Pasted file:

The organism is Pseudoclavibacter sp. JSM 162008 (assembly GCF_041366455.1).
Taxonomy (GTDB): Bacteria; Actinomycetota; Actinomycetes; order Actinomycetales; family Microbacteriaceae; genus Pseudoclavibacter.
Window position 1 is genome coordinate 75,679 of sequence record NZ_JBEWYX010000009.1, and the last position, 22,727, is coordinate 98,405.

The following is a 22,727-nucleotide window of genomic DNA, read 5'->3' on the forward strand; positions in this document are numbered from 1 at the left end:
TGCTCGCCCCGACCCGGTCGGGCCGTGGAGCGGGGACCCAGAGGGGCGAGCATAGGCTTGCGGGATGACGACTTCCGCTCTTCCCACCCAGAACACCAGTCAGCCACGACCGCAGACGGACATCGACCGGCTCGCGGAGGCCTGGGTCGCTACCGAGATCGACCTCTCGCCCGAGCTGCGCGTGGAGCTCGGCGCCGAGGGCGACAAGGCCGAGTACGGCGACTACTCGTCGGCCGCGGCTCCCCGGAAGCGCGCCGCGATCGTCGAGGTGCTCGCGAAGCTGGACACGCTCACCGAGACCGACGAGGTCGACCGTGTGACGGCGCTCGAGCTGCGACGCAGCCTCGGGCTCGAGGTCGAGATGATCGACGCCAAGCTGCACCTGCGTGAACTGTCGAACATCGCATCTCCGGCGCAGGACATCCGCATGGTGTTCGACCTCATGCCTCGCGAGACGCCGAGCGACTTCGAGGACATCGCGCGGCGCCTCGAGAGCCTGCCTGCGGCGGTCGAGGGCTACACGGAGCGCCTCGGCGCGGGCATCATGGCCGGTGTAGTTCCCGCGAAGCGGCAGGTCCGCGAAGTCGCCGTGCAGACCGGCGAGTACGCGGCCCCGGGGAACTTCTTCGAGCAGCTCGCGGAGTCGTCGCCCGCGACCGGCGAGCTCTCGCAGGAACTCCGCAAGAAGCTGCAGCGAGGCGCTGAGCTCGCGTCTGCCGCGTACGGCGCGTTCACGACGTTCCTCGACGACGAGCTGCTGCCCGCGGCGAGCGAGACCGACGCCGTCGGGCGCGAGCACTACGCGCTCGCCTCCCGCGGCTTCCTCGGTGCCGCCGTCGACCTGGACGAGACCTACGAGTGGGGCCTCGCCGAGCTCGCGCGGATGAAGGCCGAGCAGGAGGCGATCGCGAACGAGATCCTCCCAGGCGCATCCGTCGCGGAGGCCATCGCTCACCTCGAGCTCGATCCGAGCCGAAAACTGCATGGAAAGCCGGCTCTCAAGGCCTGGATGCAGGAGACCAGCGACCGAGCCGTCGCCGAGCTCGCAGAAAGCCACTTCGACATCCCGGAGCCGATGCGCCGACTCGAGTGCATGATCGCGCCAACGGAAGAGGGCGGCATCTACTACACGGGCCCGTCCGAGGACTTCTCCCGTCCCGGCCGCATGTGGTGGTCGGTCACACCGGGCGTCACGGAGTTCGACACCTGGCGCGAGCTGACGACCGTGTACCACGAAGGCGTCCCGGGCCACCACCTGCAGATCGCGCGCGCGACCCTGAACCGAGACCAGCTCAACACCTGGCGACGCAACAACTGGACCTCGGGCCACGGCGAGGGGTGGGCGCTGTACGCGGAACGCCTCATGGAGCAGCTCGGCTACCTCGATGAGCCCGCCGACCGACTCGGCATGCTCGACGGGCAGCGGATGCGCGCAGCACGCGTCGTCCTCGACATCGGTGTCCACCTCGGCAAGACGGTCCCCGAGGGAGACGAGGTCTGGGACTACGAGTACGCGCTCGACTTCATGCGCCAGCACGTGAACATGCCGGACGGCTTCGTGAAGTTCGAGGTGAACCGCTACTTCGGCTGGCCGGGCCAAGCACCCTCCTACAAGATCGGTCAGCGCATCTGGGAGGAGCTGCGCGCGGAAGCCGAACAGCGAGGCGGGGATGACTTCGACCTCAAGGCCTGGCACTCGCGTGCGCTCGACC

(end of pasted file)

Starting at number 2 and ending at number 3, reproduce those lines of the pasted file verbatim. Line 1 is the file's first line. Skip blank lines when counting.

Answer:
Taxonomy (GTDB): Bacteria; Actinomycetota; Actinomycetes; order Actinomycetales; family Microbacteriaceae; genus Pseudoclavibacter.
Window position 1 is genome coordinate 75,679 of sequence record NZ_JBEWYX010000009.1, and the last position, 22,727, is coordinate 98,405.